Why “Medicare for All” is a Bunch of Toxic B.S.

Last week, left-wing politicians, activists, and columnists gleefully rejoiced that they had unlocked the easy path to single-payer health care in America: Just cut reimbursement payments to health providers by 40 percent and then raise taxes by $32 trillion over the decade. You know, nothing difficult or controversial.

They based their conclusion on a superficial reading of a new report by Charles Blahous, a former public trustee of the Social Security and Medicare systems and currently a senior fellow at the Mercatus Center. [Source: Foundation for Economic Education]

Forget the numbers for a minute. You cannot contemplate something as massive as socialized medicine without taking into account two HUGE psychological factors.

Psychological factor # 1: Doctors and nurses are human beings. You count on them for your very life. If you cut their pay by 40 percent, as “Medicare for All” advocates propose, what do you think this will do to them? And what do you think it will do to YOU?

How would YOU like it if your employer told you that YOUR income will be cut 40 percent? What impact would it have on your morale, your motivation and ultimately your competence?

Do you think doctors and nurses are NOT human? Do you think they already make “enough”? How much is “enough” for something so important – not just to everyone in general, but to you personally?

Why not let the market decide? Right now, the government sets the rates for health care. The people who want socialized medicine think our current set-up is pretty dysfunctional. But in our current set-up, government ALREADY determines most of the pay for hospitals, surgeries and doctors. Most who get serious medical care are the elderly. All of the elderly are on Medicare. If you don’t like socialized medicine for the elderly, which we’ve had for decades, what makes you think you’ll like “Medicare for all”—socialized medicine for EVERYONE?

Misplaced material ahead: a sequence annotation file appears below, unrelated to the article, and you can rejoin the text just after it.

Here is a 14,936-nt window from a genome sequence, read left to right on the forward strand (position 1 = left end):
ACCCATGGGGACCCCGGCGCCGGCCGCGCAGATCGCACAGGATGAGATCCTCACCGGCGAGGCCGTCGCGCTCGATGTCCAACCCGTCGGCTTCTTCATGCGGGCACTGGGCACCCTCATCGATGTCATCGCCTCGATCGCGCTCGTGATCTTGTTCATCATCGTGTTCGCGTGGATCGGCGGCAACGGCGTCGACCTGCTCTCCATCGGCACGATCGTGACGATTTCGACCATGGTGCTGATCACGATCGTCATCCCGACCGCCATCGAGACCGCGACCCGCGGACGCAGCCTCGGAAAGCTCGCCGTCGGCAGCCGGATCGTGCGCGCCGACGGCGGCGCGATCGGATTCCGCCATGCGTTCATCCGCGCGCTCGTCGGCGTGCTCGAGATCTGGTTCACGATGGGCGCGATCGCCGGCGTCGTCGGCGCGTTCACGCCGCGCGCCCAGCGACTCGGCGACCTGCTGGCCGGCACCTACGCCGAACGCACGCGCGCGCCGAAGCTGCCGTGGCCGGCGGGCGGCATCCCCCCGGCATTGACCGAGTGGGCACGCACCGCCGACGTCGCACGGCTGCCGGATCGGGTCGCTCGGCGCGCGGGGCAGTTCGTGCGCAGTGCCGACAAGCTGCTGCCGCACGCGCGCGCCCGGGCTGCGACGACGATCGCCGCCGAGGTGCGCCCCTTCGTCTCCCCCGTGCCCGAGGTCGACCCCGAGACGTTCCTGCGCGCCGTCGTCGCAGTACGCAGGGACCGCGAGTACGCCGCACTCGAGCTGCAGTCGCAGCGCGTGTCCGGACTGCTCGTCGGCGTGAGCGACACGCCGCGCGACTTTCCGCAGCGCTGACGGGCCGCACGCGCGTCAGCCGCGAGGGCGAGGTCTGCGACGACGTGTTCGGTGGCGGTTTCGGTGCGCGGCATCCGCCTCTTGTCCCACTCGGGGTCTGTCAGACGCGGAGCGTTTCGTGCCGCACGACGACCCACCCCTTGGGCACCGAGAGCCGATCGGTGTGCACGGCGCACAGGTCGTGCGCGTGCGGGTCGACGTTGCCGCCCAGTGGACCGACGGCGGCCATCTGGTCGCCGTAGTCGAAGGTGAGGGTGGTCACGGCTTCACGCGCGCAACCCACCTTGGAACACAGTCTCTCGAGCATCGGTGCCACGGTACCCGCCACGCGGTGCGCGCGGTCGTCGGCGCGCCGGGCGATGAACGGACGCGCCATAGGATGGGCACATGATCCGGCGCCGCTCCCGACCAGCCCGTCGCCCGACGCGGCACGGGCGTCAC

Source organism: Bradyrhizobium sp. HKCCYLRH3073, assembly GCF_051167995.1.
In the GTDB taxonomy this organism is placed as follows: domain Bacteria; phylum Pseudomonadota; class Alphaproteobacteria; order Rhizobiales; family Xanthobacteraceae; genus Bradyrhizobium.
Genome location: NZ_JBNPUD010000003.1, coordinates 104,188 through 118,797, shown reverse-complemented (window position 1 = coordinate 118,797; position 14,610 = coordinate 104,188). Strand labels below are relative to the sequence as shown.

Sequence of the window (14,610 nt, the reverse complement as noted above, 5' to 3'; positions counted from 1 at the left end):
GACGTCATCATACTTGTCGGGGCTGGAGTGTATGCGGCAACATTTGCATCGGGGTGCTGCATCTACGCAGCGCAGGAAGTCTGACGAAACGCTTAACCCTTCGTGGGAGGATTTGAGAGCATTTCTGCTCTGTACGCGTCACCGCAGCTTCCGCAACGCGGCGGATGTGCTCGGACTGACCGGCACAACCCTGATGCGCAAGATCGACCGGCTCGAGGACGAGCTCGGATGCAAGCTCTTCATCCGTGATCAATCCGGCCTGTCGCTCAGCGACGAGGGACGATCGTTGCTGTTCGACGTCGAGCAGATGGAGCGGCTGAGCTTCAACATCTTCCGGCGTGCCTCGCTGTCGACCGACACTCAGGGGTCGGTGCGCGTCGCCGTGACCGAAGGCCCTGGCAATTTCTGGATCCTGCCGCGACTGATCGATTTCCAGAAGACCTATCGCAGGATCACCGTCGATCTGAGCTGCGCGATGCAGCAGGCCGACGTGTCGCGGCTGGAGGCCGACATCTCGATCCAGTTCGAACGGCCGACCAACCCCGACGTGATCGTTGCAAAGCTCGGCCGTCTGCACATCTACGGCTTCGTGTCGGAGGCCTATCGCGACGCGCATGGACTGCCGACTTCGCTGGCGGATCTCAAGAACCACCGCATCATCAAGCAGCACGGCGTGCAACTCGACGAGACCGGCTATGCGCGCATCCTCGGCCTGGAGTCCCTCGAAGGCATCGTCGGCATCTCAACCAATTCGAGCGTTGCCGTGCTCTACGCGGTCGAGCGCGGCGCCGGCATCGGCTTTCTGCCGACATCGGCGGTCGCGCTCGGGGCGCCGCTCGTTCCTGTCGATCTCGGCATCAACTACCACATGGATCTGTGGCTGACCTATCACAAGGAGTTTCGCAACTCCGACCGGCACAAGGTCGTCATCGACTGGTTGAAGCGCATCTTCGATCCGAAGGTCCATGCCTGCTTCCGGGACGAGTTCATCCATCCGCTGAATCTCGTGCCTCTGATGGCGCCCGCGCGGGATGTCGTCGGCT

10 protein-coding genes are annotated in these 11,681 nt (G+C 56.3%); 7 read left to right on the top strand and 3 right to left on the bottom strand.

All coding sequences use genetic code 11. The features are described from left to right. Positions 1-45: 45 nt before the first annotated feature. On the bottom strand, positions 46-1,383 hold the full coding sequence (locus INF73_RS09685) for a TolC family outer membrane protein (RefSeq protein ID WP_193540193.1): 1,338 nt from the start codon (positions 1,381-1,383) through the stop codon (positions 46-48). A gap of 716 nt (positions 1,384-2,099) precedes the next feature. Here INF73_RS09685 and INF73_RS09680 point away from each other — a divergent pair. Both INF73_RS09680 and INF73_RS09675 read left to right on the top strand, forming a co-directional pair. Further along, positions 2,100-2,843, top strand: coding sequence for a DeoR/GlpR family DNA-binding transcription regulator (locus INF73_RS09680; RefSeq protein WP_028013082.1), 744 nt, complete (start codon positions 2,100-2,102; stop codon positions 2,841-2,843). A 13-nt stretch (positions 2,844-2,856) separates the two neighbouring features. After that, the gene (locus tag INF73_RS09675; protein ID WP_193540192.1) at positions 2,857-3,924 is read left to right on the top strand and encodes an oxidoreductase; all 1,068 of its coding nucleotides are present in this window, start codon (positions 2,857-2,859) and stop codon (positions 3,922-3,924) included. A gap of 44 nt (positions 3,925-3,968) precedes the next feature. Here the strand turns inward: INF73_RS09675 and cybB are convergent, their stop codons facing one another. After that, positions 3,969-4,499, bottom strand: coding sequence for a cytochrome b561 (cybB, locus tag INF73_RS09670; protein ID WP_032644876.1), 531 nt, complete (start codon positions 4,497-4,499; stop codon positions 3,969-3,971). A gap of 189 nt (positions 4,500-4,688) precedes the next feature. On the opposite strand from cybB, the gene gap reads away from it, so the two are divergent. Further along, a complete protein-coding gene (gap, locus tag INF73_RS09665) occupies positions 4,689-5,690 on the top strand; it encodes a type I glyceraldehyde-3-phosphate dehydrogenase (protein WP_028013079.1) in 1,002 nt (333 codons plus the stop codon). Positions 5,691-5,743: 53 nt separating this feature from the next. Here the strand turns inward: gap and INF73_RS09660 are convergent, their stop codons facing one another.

Psychological factor # 2: People in America expect first-world health care. Not second-rate health care. Not third-world health care. We all want, and have come to expect, first-rate health care. Thanks to somewhat free markets (especially in technology) and an underlying rationality among the bulk of the American people, competence, efficiency and progress have thrived in medicine for decades now.

People who say we can easily, as a country through taxes (and debt), pay for socialized medicine assume that demand for first-rate health care will remain the same once surgeries, dental implants, knee replacements and brain cancer treatment all BECOME FREE.

But there’s no basis whatsoever for thinking that.

Once cost is no longer a factor whatsoever – for anyone, ever – the demand for the first-rate medical care we already enjoy in America (thus far) will go through the roof. Not only will the budget (already trillions in debt with an unsustainable Medicare program) burst into flames; so too will the daily practice of medical care, because the sheer volume of demand will make it impossible for doctors and hospitals to handle it all.

Imagine if smart phones were suddenly free. What would happen at your local Verizon store? Or if Starbucks decided no longer to charge for anything. Or McDonald’s. Or grocery stores. Or clothing stores. Or car dealers. Do you think there’d be endless lines, confusion and ultimately collapse? Or do you think it would be totally business as usual?

It’s beyond insane we’re even having this discussion. I cannot believe that the Republicans have nothing thus far to offer on health care, while the Democrats are now calling for all-out Communism.

Communism or the status quo. Is there NO other alternative? Such as … oh, I don’t know, a free market?

Can we not even have a conversation about it?

Or are we to head straight into the calamity that brought down Soviet Russia, Maoist China, Cuba, North Korea and Venezuela?

“Medicare for all” is the biggest toxic bunch of B.S. ever to come out of our Imperial City. And given all the toxicity and B.S. in our Imperial City, that’s really saying something.


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